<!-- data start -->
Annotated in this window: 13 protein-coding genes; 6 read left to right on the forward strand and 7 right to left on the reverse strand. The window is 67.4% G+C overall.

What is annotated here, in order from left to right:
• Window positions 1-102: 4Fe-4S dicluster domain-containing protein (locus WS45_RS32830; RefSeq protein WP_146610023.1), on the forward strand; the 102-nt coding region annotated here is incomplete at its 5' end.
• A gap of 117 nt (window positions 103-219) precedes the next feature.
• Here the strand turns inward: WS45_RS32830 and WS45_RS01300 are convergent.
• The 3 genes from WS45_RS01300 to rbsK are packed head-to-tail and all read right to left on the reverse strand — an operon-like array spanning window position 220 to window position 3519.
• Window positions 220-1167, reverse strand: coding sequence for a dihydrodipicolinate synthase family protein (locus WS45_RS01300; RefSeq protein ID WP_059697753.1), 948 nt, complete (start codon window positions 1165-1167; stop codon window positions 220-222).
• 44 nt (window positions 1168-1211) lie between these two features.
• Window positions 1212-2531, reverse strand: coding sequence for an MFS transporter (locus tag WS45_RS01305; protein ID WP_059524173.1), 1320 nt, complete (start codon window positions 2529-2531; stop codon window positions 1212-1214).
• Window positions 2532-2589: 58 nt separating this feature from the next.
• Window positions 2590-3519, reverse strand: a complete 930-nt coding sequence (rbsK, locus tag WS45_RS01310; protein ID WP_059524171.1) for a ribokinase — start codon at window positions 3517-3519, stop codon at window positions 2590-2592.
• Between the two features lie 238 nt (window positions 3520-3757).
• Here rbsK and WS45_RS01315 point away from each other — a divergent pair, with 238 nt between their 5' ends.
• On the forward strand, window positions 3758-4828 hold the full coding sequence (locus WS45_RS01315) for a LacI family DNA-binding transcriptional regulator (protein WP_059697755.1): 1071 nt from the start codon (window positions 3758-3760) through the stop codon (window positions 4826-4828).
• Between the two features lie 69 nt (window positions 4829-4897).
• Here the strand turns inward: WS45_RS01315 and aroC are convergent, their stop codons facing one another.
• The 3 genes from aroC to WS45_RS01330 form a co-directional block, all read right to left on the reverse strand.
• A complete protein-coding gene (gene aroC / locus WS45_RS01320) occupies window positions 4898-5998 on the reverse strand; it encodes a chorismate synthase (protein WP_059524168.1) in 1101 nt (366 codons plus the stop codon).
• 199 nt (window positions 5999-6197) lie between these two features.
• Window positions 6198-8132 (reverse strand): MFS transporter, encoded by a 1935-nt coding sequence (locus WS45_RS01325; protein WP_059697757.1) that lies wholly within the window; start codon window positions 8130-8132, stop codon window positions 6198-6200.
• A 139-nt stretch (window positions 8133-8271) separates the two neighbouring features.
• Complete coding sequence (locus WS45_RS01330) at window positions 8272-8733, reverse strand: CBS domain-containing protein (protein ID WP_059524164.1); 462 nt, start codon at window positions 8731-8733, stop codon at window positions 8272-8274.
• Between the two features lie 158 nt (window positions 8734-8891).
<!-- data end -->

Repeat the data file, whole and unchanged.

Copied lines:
Annotated in this window: 13 protein-coding genes; 6 read left to right on the forward strand and 7 right to left on the reverse strand. The window is 67.4% G+C overall.

What is annotated here, in order from left to right:
• Window positions 1-102: 4Fe-4S dicluster domain-containing protein (locus WS45_RS32830; RefSeq protein WP_146610023.1), on the forward strand; the 102-nt coding region annotated here is incomplete at its 5' end.
• A gap of 117 nt (window positions 103-219) precedes the next feature.
• Here the strand turns inward: WS45_RS32830 and WS45_RS01300 are convergent.
• The 3 genes from WS45_RS01300 to rbsK are packed head-to-tail and all read right to left on the reverse strand — an operon-like array spanning window position 220 to window position 3519.
• Window positions 220-1167, reverse strand: coding sequence for a dihydrodipicolinate synthase family protein (locus WS45_RS01300; RefSeq protein ID WP_059697753.1), 948 nt, complete (start codon window positions 1165-1167; stop codon window positions 220-222).
• 44 nt (window positions 1168-1211) lie between these two features.
• Window positions 1212-2531, reverse strand: coding sequence for an MFS transporter (locus tag WS45_RS01305; protein ID WP_059524173.1), 1320 nt, complete (start codon window positions 2529-2531; stop codon window positions 1212-1214).
• Window positions 2532-2589: 58 nt separating this feature from the next.
• Window positions 2590-3519, reverse strand: a complete 930-nt coding sequence (rbsK, locus tag WS45_RS01310; protein ID WP_059524171.1) for a ribokinase — start codon at window positions 3517-3519, stop codon at window positions 2590-2592.
• Between the two features lie 238 nt (window positions 3520-3757).
• Here rbsK and WS45_RS01315 point away from each other — a divergent pair, with 238 nt between their 5' ends.
• On the forward strand, window positions 3758-4828 hold the full coding sequence (locus WS45_RS01315) for a LacI family DNA-binding transcriptional regulator (protein WP_059697755.1): 1071 nt from the start codon (window positions 3758-3760) through the stop codon (window positions 4826-4828).
• Between the two features lie 69 nt (window positions 4829-4897).
• Here the strand turns inward: WS45_RS01315 and aroC are convergent, their stop codons facing one another.
• The 3 genes from aroC to WS45_RS01330 form a co-directional block, all read right to left on the reverse strand.
• A complete protein-coding gene (gene aroC / locus WS45_RS01320) occupies window positions 4898-5998 on the reverse strand; it encodes a chorismate synthase (protein WP_059524168.1) in 1101 nt (366 codons plus the stop codon).
• 199 nt (window positions 5999-6197) lie between these two features.
• Window positions 6198-8132 (reverse strand): MFS transporter, encoded by a 1935-nt coding sequence (locus WS45_RS01325; protein WP_059697757.1) that lies wholly within the window; start codon window positions 8130-8132, stop codon window positions 6198-6200.
• A 139-nt stretch (window positions 8133-8271) separates the two neighbouring features.
• Complete coding sequence (locus WS45_RS01330) at window positions 8272-8733, reverse strand: CBS domain-containing protein (protein ID WP_059524164.1); 462 nt, start codon at window positions 8731-8733, stop codon at window positions 8272-8274.
• Between the two features lie 158 nt (window positions 8734-8891).